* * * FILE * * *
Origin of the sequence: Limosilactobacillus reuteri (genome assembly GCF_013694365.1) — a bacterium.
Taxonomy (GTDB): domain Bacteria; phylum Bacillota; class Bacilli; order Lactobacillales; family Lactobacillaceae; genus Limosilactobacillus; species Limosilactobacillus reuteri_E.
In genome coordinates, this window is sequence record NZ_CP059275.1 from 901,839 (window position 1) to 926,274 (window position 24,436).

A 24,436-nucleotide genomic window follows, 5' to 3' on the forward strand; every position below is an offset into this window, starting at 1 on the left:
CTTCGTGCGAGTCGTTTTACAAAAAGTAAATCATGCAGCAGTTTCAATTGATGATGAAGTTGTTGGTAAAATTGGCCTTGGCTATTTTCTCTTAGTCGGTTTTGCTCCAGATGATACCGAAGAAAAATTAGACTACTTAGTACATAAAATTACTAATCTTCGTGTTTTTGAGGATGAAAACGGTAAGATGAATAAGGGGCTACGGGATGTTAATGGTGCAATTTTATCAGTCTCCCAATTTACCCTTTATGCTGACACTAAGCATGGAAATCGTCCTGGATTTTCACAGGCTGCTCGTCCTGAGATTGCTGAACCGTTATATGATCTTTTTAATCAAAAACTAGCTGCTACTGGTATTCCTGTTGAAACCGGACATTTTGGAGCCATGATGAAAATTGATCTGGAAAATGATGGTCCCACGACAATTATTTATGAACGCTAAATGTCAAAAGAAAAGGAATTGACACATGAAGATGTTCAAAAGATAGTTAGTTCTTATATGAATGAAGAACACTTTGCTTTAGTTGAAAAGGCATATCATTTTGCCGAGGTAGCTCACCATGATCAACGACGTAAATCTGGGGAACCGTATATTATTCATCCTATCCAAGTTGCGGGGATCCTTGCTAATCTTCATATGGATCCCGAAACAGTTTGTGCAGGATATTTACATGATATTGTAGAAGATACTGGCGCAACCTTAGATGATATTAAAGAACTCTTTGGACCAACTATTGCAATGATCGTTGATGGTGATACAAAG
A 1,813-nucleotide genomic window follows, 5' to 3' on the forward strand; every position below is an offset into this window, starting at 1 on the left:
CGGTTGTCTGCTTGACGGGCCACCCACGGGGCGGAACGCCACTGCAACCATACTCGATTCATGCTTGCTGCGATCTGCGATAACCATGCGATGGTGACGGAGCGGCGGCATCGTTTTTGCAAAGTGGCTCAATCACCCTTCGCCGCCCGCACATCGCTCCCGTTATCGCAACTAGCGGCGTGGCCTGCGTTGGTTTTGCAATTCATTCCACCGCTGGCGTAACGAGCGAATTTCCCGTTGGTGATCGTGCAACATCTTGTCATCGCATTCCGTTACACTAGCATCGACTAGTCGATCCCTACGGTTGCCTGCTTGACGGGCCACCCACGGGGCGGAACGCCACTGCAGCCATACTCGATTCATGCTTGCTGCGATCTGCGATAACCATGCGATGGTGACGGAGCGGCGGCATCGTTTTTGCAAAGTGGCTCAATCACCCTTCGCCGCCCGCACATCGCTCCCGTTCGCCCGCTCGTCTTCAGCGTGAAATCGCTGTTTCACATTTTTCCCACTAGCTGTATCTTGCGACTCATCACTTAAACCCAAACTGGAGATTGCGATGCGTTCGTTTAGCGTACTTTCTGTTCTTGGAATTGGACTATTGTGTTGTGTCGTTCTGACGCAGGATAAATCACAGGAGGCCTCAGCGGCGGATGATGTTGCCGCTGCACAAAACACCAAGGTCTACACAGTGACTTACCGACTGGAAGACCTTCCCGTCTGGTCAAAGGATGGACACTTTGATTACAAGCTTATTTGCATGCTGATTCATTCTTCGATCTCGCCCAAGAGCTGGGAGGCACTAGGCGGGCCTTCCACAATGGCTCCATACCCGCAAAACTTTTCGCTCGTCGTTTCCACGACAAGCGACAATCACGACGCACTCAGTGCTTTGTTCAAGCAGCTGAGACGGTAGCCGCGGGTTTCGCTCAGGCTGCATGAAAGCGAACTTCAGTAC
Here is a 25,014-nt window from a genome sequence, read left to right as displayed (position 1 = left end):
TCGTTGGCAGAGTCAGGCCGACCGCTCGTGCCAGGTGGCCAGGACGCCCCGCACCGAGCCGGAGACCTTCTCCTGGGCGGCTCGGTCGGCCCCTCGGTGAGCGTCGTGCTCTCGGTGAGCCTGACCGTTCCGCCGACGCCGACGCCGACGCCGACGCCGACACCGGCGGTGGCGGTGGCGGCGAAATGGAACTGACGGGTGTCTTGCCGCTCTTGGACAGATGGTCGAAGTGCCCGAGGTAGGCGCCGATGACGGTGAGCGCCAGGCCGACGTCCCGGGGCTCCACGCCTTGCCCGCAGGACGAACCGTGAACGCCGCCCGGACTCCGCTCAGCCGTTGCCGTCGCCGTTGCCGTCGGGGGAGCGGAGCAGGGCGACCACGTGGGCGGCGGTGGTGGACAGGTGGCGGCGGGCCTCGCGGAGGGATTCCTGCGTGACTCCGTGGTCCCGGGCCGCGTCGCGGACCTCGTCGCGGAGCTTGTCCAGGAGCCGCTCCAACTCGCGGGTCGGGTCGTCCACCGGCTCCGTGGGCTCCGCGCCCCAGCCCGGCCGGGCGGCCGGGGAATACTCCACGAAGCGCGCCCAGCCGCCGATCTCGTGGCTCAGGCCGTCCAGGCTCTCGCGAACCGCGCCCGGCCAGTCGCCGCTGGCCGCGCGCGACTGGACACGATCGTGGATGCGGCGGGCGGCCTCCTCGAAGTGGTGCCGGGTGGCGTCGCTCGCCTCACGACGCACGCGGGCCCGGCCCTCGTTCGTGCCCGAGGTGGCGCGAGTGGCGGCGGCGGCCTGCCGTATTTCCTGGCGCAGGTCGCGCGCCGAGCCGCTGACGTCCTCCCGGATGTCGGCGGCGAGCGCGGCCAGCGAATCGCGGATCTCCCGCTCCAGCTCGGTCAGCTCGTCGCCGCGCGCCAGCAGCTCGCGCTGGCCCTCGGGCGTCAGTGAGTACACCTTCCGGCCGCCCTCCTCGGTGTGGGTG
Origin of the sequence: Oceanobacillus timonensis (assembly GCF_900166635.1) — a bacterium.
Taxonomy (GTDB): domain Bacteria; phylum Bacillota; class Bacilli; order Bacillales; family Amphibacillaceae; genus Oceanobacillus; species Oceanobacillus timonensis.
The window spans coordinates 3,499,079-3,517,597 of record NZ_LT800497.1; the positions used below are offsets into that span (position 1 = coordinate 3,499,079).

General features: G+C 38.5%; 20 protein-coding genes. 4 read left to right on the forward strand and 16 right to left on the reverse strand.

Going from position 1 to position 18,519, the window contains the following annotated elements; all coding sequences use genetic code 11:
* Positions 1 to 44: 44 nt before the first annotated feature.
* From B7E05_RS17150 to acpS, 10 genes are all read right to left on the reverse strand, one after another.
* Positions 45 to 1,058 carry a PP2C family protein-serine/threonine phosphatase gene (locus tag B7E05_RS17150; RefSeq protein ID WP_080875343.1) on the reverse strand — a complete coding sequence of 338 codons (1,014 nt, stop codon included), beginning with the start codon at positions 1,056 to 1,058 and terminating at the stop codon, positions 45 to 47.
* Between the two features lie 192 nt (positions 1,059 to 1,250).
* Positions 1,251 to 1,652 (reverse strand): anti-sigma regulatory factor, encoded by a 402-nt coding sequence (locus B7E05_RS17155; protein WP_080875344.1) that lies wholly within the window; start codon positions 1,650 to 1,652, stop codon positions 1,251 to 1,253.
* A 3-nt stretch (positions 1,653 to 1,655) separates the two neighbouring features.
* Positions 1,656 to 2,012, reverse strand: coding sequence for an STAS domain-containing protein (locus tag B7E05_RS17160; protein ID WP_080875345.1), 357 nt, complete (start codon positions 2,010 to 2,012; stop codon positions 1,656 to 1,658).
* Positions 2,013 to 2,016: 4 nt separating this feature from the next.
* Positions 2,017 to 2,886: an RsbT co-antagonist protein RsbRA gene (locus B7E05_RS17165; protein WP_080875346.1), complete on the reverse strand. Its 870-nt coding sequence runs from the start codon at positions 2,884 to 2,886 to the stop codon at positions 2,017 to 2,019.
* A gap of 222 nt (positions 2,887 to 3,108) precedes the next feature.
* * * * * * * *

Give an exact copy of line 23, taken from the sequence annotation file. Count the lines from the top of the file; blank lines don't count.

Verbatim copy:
* Positions 2,017 to 2,886: an RsbT co-antagonist protein RsbRA gene (locus B7E05_RS17165; protein WP_080875346.1), complete on the reverse strand. Its 870-nt coding sequence runs from the start codon at positions 2,884 to 2,886 to the stop codon at positions 2,017 to 2,019.